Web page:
Screening is best way to find breast cancer early
Posted: Wednesday, October 6, 2010 8:01 pm
NASHVILLE — As National Breast Cancer Awareness Month, October is dedicated to educating people about the disease and urging women to get screened. According to the National Cancer Institute, 209,060 new cases of breast cancer will be diagnosed in 2010, resulting in 40,230 deaths. One in eight women will develop breast cancer during her lifetime.
The best way to reduce the risk of breast cancer is to get regular screening mammograms. The American Cancer Society (ACS) suggests women age 40 and older should have a screening mammogram every year and should continue to do so for as long as they are in good health.
While the United States Preventive Services Task Force recently came out with new guidelines stating women should begin getting regular screening mammograms every two years when they turn 50, the Centers for Breast Health at Baptist Hospital, Saint Thomas Hospital and Middle Tennessee Medical Center advise patients to follow the ACS guidelines.
“Last year at our centers, we cared for more than 900 women with breast cancer and approximately 25 percent of them were between 20 and 49 years old. So we urge women to conduct breast self-exams beginning in their 20s and to get a screening mammogram every year beginning at age 40 or sooner if they have a family history,” said Dr. Laura Lawson, co-medical director of the Saint Thomas Health Services Breast Cancer Program and a breast surgeon with Tennessee Breast Specialists and Baptist Hospital in Nashville. “Getting screened annually is the best way to find breast cancer before it starts to spread. It can save your life.”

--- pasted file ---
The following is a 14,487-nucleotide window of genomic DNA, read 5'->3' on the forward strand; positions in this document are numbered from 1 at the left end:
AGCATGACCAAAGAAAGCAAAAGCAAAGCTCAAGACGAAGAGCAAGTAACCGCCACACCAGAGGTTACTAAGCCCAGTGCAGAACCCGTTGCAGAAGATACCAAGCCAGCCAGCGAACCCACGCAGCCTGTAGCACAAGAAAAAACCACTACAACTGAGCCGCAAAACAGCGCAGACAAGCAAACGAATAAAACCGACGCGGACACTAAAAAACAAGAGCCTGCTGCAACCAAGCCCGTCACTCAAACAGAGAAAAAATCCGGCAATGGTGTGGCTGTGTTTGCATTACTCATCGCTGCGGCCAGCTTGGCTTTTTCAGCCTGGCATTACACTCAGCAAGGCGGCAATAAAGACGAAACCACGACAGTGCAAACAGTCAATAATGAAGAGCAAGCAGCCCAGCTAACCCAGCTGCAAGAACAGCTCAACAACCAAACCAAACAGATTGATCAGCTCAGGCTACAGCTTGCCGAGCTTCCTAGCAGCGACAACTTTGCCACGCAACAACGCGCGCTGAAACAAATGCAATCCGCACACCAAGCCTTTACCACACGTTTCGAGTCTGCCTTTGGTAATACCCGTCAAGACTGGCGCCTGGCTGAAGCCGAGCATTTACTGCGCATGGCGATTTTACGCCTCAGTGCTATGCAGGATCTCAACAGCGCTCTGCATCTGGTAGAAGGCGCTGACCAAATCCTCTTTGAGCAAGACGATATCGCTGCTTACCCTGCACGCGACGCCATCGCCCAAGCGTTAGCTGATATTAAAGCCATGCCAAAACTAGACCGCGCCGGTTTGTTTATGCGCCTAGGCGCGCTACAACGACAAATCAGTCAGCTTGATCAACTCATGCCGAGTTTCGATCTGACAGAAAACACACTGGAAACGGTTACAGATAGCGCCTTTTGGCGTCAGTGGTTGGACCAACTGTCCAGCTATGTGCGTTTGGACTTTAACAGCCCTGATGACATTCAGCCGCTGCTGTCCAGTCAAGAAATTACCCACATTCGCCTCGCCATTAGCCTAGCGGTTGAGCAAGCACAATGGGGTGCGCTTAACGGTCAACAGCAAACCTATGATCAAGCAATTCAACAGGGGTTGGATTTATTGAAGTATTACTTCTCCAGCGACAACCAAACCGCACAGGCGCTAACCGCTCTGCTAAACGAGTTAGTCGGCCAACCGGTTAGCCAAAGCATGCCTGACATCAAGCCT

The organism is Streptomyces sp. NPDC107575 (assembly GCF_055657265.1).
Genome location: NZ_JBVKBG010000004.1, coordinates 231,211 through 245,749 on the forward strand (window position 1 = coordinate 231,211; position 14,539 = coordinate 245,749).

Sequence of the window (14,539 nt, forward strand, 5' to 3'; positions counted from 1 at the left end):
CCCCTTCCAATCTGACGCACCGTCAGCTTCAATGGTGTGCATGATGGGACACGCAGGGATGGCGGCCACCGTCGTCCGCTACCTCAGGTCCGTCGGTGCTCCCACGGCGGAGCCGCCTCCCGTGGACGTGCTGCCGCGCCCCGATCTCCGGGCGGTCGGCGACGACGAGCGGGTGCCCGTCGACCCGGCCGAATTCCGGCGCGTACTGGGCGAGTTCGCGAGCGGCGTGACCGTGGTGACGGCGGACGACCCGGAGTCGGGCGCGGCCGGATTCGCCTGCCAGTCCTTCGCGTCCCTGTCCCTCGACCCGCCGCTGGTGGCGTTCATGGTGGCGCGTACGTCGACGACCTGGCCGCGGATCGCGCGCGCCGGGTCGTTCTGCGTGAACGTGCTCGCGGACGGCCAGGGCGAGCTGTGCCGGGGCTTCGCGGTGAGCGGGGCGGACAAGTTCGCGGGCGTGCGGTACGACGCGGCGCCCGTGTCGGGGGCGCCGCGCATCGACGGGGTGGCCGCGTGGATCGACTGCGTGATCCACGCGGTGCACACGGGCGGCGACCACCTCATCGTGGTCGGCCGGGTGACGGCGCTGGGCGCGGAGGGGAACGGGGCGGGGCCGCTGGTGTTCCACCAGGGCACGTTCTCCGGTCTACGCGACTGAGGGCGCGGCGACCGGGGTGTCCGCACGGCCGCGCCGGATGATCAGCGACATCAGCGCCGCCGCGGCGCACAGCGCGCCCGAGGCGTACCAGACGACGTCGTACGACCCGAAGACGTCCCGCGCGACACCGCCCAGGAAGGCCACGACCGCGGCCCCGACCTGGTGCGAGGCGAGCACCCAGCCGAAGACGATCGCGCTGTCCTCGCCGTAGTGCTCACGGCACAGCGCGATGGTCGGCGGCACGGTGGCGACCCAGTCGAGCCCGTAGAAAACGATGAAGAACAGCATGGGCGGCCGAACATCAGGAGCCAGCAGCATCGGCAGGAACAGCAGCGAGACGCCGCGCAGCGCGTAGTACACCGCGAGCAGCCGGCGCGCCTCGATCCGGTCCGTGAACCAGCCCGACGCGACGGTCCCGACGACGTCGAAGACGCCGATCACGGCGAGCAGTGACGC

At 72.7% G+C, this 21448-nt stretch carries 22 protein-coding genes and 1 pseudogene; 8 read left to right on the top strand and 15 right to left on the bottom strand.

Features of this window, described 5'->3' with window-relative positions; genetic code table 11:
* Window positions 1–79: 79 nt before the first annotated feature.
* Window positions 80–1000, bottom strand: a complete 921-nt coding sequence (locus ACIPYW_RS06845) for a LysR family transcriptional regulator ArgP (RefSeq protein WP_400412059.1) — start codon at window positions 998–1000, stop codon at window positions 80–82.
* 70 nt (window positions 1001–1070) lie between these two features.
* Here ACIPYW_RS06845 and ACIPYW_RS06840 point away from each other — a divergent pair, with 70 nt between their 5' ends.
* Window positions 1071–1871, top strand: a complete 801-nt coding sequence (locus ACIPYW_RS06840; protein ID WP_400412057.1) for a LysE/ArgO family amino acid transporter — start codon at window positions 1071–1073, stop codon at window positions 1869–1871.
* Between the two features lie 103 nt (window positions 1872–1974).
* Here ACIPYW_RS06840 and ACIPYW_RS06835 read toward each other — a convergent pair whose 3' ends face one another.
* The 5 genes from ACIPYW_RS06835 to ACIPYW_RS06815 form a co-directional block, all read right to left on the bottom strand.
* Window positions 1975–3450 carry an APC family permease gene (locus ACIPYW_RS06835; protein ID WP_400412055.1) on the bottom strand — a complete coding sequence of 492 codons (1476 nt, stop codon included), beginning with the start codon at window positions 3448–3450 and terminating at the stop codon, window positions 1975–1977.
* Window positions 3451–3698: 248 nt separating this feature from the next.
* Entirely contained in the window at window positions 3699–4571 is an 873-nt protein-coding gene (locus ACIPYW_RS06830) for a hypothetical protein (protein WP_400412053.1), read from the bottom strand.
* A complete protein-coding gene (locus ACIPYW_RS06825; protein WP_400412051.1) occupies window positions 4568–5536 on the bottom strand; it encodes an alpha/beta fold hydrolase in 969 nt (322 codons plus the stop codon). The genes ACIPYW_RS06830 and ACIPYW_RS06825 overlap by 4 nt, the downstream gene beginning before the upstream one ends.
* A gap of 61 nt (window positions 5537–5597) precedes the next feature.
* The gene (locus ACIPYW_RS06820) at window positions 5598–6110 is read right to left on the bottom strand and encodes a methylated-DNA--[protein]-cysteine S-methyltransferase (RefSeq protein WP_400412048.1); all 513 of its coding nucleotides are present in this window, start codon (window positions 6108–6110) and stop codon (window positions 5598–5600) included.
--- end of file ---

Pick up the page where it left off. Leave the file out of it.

The Centers for Breast Health at Baptist Hospital, Saint Thomas Hospital and Middle Tennessee Medical Center also advise women to lower their risk of breast cancer by controlling weight, exercising and limiting alcohol intake. If breast cancer runs in your family, ask your doctor what your risk of getting breast cancer is and how you can lower it.
“Keeping our patients healthy is our No. 1 priority,” said Dr. Lawson. “Staying active, knowledgeable and in touch with your body and getting annual mammograms, yearly check-ups with your doctor and a clinical breast exam are the best ways to help us do this.”
General breast health is important and women should stay in touch with their bodies and report any of the following symptoms to a physician or breast health specialist:
• New lump in the breast or underarm (armpit).
• Thickening or swelling of part of the breast.
• Irritation or dimpling of breast skin.
• Persistent redness or flaky skin in the nipple area or the breast.
• Pulling in of the nipple that is persistent and can’t be reversed with gentle pressure.
• Pain in the breast or nipple area not related to menstruation or hormone changes and is persistent.
• Unexpected nipple discharge, other than breast milk, or blood that happens more than once
• Any change in the size or the shape of the breast.
Published in The Messenger 10.06.10